Mary Queen of Scots is an iconic figure, a life full of romance and tragedy whose shadow still falls across us today. The rallying point for English revolutionaries, at the centre of conspiracies whether she knew of them or not, imprisoned for much of her life, hers is a fascinating story. Over the centuries many myths have grown up around her and it is often difficult to discern the truth from the myth.
This is Antonia Fraser's first book, and it is a masterpiece. Even at this early stage in her career she shows the two qualities which make her my favourite historian to read - her thoroughness of research and her beautiful writing style.
Fraser appears to have read every single available document, been to every relevant location and talked to every relevant historian in writing this book. It is comprehensive to say the least. Evidence is carefully weighed and discussed, and a picture of Mary the person and her true story begins to emerge. As well as discussing just Mary herself, Fraser takes the time to start the book off with a précis of her family history and sets the scene of the situation Mary was born into - politically and social.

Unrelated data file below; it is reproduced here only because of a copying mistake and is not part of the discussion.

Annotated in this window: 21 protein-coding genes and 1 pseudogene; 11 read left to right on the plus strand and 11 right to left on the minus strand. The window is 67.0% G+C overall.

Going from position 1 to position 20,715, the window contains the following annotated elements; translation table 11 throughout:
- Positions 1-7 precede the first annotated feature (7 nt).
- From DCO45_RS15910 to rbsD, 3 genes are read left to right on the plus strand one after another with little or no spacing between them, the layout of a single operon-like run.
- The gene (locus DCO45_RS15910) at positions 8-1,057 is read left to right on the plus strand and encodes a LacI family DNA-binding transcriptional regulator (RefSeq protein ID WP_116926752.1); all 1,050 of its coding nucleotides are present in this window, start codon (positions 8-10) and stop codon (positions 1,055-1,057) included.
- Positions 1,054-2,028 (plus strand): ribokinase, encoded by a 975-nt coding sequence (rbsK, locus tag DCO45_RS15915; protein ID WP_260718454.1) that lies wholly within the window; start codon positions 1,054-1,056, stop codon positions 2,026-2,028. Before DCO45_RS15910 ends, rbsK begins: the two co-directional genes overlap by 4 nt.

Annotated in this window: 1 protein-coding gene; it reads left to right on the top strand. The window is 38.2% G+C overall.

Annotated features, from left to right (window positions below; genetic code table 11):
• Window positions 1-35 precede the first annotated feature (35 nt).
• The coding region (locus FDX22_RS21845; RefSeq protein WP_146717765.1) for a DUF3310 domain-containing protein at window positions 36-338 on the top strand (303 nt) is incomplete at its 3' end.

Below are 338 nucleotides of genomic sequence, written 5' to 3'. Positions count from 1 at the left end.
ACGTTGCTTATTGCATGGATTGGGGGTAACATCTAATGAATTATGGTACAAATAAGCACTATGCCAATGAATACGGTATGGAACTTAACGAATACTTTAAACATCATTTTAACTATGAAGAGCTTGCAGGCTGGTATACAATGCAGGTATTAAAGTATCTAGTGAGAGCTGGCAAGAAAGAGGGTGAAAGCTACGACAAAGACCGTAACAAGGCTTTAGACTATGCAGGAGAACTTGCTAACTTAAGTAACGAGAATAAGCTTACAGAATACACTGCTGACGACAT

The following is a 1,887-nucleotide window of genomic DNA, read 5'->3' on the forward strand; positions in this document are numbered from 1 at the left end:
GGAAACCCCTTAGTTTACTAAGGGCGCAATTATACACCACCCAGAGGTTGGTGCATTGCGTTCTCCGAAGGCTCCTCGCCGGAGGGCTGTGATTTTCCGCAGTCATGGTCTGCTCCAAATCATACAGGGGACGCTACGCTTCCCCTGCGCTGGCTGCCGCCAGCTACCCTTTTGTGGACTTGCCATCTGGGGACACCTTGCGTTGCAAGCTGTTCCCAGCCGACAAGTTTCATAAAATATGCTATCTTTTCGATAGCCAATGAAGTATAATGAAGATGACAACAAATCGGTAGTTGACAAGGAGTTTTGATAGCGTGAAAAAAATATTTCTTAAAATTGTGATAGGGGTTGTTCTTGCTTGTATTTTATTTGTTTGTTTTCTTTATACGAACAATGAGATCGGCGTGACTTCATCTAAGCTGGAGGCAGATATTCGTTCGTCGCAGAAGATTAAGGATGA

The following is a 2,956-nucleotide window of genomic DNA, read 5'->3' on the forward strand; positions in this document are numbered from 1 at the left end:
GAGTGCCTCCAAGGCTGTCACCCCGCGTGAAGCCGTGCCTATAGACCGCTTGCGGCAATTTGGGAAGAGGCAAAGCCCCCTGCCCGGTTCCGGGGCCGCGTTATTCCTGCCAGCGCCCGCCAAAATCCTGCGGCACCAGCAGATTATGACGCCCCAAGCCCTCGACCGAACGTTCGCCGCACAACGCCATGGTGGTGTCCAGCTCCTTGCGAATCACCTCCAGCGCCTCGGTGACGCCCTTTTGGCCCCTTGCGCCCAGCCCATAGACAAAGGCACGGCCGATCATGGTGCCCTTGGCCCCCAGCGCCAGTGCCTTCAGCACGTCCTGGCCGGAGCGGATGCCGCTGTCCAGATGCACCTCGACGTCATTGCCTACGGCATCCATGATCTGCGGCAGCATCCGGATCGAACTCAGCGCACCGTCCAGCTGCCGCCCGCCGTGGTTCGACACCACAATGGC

The book necessarily contains a huge `cast' of characters. Fraser has a knack of writing pen portraits of each that makes the person stick in the mind. The history of each person is briefly discussed so as to give the reader a idea of their relevance to the story. It is so clearly and well written that it is easy to follow, despite the complexity of the events being described and the vast array of people populating the story. It is a rare gift, and one that Fraser uses to great advantage in all of her books that I have read to date.
My only slight criticism (and one that she comments on herself in the introduction to the 40th anniversary edition) is that there are many phrases and quotes in French. This is necessary, as Mary was half French and used the language regularly, but much of it is totally beyond my schoolboy French. As a result, just occasionally the point Fraser was trying to make was lost to me as I could not understand the quote. Footnotes with translations would be appreciated!
In short this is an eminently readable, authoritative and yet entertaining book about an important figure in the history of Scotland and England. Do not be put off by the length, I for one got completely lost in this and seemed to finish it in all too short a time. It is totally adsorbing. Five stars.
4 people found this helpful.
Was this review helpful to you?